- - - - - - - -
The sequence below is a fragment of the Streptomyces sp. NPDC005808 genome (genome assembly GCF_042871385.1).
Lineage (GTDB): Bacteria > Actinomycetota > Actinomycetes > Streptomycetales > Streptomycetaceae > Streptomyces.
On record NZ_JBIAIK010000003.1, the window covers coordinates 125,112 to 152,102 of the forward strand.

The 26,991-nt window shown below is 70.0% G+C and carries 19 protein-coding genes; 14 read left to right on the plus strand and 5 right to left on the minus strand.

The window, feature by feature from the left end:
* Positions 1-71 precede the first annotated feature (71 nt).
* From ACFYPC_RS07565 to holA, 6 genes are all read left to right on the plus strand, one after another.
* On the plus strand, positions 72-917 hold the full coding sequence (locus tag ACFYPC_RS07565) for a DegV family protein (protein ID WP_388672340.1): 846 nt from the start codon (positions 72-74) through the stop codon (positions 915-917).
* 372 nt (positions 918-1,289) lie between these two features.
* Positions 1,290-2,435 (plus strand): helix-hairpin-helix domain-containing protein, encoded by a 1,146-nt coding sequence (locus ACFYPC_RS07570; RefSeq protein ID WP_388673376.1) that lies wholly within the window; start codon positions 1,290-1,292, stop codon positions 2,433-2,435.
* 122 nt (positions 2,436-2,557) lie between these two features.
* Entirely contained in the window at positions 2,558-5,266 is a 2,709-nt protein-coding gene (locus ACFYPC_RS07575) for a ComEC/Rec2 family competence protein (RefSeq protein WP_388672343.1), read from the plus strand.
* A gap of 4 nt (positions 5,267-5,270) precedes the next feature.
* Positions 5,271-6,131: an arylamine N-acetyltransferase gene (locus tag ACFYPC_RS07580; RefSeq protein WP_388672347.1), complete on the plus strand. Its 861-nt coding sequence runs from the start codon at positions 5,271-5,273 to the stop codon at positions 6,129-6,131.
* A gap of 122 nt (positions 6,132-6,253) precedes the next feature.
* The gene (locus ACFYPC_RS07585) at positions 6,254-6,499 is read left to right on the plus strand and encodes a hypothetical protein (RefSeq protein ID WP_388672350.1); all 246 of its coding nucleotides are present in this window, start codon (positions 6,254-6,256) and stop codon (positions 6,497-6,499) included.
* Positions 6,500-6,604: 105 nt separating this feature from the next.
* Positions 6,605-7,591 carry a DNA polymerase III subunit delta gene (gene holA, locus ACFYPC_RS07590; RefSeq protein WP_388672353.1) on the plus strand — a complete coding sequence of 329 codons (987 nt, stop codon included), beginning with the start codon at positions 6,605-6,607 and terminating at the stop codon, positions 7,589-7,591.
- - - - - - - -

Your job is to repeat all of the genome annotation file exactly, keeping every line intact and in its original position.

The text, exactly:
The sequence below is a fragment of the Streptomyces sp. NPDC005808 genome (genome assembly GCF_042871385.1).
Lineage (GTDB): Bacteria > Actinomycetota > Actinomycetes > Streptomycetales > Streptomycetaceae > Streptomyces.
On record NZ_JBIAIK010000003.1, the window covers coordinates 125,112 to 152,102 of the forward strand.

The 26,991-nt window shown below is 70.0% G+C and carries 19 protein-coding genes; 14 read left to right on the plus strand and 5 right to left on the minus strand.

The window, feature by feature from the left end:
* Positions 1-71 precede the first annotated feature (71 nt).
* From ACFYPC_RS07565 to holA, 6 genes are all read left to right on the plus strand, one after another.
* On the plus strand, positions 72-917 hold the full coding sequence (locus tag ACFYPC_RS07565) for a DegV family protein (protein ID WP_388672340.1): 846 nt from the start codon (positions 72-74) through the stop codon (positions 915-917).
* 372 nt (positions 918-1,289) lie between these two features.
* Positions 1,290-2,435 (plus strand): helix-hairpin-helix domain-containing protein, encoded by a 1,146-nt coding sequence (locus ACFYPC_RS07570; RefSeq protein ID WP_388673376.1) that lies wholly within the window; start codon positions 1,290-1,292, stop codon positions 2,433-2,435.
* 122 nt (positions 2,436-2,557) lie between these two features.
* Entirely contained in the window at positions 2,558-5,266 is a 2,709-nt protein-coding gene (locus ACFYPC_RS07575) for a ComEC/Rec2 family competence protein (RefSeq protein WP_388672343.1), read from the plus strand.
* A gap of 4 nt (positions 5,267-5,270) precedes the next feature.
* Positions 5,271-6,131: an arylamine N-acetyltransferase gene (locus tag ACFYPC_RS07580; RefSeq protein WP_388672347.1), complete on the plus strand. Its 861-nt coding sequence runs from the start codon at positions 5,271-5,273 to the stop codon at positions 6,129-6,131.
* A gap of 122 nt (positions 6,132-6,253) precedes the next feature.
* The gene (locus ACFYPC_RS07585) at positions 6,254-6,499 is read left to right on the plus strand and encodes a hypothetical protein (RefSeq protein ID WP_388672350.1); all 246 of its coding nucleotides are present in this window, start codon (positions 6,254-6,256) and stop codon (positions 6,497-6,499) included.
* Positions 6,500-6,604: 105 nt separating this feature from the next.
* Positions 6,605-7,591 carry a DNA polymerase III subunit delta gene (gene holA, locus ACFYPC_RS07590; RefSeq protein WP_388672353.1) on the plus strand — a complete coding sequence of 329 codons (987 nt, stop codon included), beginning with the start codon at positions 6,605-6,607 and terminating at the stop codon, positions 7,589-7,591.